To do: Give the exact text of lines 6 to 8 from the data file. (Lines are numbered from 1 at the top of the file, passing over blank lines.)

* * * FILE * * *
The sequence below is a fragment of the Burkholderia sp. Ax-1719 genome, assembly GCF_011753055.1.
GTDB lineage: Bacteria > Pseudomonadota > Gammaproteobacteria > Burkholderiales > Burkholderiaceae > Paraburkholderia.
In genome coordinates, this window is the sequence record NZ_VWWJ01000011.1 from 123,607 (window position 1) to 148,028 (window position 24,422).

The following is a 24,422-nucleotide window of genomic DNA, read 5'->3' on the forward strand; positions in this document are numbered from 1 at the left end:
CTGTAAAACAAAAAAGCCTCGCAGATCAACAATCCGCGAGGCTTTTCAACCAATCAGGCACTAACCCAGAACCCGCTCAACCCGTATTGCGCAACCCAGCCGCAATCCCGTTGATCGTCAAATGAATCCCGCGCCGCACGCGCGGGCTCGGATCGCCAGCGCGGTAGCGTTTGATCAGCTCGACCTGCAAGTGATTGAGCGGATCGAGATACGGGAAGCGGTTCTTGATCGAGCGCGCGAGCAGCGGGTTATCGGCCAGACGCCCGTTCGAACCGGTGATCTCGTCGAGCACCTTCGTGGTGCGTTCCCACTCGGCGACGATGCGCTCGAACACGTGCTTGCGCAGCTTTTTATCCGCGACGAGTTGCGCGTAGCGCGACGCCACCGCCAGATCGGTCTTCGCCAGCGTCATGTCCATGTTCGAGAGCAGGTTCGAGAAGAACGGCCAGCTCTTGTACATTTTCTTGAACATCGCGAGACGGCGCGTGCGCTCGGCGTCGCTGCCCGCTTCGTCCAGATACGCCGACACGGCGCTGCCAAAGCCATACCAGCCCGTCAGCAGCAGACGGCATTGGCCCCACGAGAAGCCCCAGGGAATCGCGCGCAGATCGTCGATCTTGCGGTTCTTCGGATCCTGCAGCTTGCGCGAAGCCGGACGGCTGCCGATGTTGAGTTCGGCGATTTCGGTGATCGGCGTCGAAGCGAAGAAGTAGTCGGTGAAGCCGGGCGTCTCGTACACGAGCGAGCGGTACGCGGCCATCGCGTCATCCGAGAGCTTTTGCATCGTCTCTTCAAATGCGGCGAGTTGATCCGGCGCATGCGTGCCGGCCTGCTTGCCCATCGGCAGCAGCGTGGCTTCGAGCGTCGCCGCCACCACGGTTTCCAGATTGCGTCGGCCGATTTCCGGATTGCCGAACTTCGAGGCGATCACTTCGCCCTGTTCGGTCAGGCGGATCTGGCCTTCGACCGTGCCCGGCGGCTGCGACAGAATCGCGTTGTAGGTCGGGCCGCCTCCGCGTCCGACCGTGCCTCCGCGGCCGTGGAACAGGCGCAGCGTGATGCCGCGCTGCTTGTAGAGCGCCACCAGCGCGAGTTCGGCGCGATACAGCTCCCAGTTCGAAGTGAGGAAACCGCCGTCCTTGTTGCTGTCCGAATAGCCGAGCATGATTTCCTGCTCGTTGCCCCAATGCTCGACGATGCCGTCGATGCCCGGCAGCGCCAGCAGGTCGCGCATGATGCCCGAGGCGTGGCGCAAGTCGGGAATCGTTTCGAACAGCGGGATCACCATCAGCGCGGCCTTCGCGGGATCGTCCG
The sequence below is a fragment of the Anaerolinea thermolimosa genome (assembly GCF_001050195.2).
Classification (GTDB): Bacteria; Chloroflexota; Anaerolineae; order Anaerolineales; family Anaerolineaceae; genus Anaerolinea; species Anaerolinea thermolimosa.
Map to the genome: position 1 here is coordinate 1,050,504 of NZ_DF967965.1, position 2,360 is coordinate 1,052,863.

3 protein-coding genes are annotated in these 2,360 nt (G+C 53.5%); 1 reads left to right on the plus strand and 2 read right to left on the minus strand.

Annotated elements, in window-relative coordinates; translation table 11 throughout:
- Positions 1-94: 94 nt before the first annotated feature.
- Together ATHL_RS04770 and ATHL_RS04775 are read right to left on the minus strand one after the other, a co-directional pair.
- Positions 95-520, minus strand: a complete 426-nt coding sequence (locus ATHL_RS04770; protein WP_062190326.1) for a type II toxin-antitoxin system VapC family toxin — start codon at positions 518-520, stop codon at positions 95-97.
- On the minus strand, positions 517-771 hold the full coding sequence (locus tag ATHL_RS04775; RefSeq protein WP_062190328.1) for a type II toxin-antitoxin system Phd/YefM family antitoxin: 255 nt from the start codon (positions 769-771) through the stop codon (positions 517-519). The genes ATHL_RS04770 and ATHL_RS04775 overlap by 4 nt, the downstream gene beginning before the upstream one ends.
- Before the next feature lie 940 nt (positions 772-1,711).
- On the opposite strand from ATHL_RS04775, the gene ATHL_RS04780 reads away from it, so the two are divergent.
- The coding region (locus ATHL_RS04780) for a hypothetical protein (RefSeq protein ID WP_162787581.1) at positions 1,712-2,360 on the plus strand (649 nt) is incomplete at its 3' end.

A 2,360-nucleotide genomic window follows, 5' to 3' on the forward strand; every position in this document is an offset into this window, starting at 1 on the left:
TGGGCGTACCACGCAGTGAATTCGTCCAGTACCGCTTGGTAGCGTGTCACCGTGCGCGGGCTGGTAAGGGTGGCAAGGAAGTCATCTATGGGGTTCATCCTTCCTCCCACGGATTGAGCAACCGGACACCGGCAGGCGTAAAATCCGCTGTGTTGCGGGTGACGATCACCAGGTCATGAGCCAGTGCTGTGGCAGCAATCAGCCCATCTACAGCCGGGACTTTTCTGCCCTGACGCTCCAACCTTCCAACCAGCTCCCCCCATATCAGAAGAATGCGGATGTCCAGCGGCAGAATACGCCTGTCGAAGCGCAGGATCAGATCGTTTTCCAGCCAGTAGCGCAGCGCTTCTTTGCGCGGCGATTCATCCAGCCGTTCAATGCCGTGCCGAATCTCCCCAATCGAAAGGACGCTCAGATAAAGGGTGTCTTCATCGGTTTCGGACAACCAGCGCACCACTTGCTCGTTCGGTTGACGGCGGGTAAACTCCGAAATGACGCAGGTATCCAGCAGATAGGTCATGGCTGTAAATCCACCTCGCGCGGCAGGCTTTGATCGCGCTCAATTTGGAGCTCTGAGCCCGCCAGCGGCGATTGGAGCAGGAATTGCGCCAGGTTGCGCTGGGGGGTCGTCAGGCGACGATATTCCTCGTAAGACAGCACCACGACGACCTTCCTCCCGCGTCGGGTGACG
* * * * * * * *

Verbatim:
The sequence below is a fragment of the Anaerolinea thermolimosa genome (assembly GCF_001050195.2).
Classification (GTDB): Bacteria; Chloroflexota; Anaerolineae; order Anaerolineales; family Anaerolineaceae; genus Anaerolinea; species Anaerolinea thermolimosa.
Map to the genome: position 1 here is coordinate 1,050,504 of NZ_DF967965.1, position 2,360 is coordinate 1,052,863.